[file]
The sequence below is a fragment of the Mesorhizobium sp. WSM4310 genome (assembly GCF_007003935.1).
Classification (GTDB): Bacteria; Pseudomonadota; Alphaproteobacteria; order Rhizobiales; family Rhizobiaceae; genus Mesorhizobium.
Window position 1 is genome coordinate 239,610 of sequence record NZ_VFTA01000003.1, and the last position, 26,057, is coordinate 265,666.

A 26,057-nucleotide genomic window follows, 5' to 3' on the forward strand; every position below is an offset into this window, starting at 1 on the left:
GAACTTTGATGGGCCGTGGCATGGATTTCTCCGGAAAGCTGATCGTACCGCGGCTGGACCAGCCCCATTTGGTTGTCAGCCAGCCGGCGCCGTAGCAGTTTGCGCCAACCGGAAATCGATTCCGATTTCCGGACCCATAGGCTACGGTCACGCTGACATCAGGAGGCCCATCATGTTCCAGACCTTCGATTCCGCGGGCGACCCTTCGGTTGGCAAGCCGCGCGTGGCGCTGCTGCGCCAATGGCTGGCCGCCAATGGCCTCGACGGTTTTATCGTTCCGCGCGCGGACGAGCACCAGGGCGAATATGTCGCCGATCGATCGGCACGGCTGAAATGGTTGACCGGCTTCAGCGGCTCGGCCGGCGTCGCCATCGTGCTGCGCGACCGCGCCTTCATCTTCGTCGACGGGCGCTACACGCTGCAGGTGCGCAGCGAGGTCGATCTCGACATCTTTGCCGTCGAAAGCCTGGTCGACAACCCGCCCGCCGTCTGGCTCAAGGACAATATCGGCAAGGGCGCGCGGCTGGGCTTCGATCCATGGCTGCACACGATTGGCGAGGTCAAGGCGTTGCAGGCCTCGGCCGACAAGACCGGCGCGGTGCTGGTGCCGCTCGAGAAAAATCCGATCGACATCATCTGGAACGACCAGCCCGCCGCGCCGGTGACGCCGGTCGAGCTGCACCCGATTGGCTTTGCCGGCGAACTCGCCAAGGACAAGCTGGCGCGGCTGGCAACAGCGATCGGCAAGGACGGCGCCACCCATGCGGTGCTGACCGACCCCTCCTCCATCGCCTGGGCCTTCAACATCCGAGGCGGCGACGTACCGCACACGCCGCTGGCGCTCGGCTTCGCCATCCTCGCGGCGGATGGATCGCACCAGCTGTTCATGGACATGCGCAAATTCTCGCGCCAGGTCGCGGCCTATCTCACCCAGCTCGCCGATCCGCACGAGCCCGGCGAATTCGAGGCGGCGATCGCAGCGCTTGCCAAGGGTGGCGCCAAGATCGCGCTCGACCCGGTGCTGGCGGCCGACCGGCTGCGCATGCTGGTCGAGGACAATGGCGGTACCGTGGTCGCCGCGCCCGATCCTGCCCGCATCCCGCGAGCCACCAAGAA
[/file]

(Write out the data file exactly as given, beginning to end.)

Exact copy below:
The sequence below is a fragment of the Mesorhizobium sp. WSM4310 genome (assembly GCF_007003935.1).
Classification (GTDB): Bacteria; Pseudomonadota; Alphaproteobacteria; order Rhizobiales; family Rhizobiaceae; genus Mesorhizobium.
Window position 1 is genome coordinate 239,610 of sequence record NZ_VFTA01000003.1, and the last position, 26,057, is coordinate 265,666.

A 26,057-nucleotide genomic window follows, 5' to 3' on the forward strand; every position below is an offset into this window, starting at 1 on the left:
GAACTTTGATGGGCCGTGGCATGGATTTCTCCGGAAAGCTGATCGTACCGCGGCTGGACCAGCCCCATTTGGTTGTCAGCCAGCCGGCGCCGTAGCAGTTTGCGCCAACCGGAAATCGATTCCGATTTCCGGACCCATAGGCTACGGTCACGCTGACATCAGGAGGCCCATCATGTTCCAGACCTTCGATTCCGCGGGCGACCCTTCGGTTGGCAAGCCGCGCGTGGCGCTGCTGCGCCAATGGCTGGCCGCCAATGGCCTCGACGGTTTTATCGTTCCGCGCGCGGACGAGCACCAGGGCGAATATGTCGCCGATCGATCGGCACGGCTGAAATGGTTGACCGGCTTCAGCGGCTCGGCCGGCGTCGCCATCGTGCTGCGCGACCGCGCCTTCATCTTCGTCGACGGGCGCTACACGCTGCAGGTGCGCAGCGAGGTCGATCTCGACATCTTTGCCGTCGAAAGCCTGGTCGACAACCCGCCCGCCGTCTGGCTCAAGGACAATATCGGCAAGGGCGCGCGGCTGGGCTTCGATCCATGGCTGCACACGATTGGCGAGGTCAAGGCGTTGCAGGCCTCGGCCGACAAGACCGGCGCGGTGCTGGTGCCGCTCGAGAAAAATCCGATCGACATCATCTGGAACGACCAGCCCGCCGCGCCGGTGACGCCGGTCGAGCTGCACCCGATTGGCTTTGCCGGCGAACTCGCCAAGGACAAGCTGGCGCGGCTGGCAACAGCGATCGGCAAGGACGGCGCCACCCATGCGGTGCTGACCGACCCCTCCTCCATCGCCTGGGCCTTCAACATCCGAGGCGGCGACGTACCGCACACGCCGCTGGCGCTCGGCTTCGCCATCCTCGCGGCGGATGGATCGCACCAGCTGTTCATGGACATGCGCAAATTCTCGCGCCAGGTCGCGGCCTATCTCACCCAGCTCGCCGATCCGCACGAGCCCGGCGAATTCGAGGCGGCGATCGCAGCGCTTGCCAAGGGTGGCGCCAAGATCGCGCTCGACCCGGTGCTGGCGGCCGACCGGCTGCGCATGCTGGTCGAGGACAATGGCGGTACCGTGGTCGCCGCGCCCGATCCTGCCCGCATCCCGCGAGCCACCAAGAA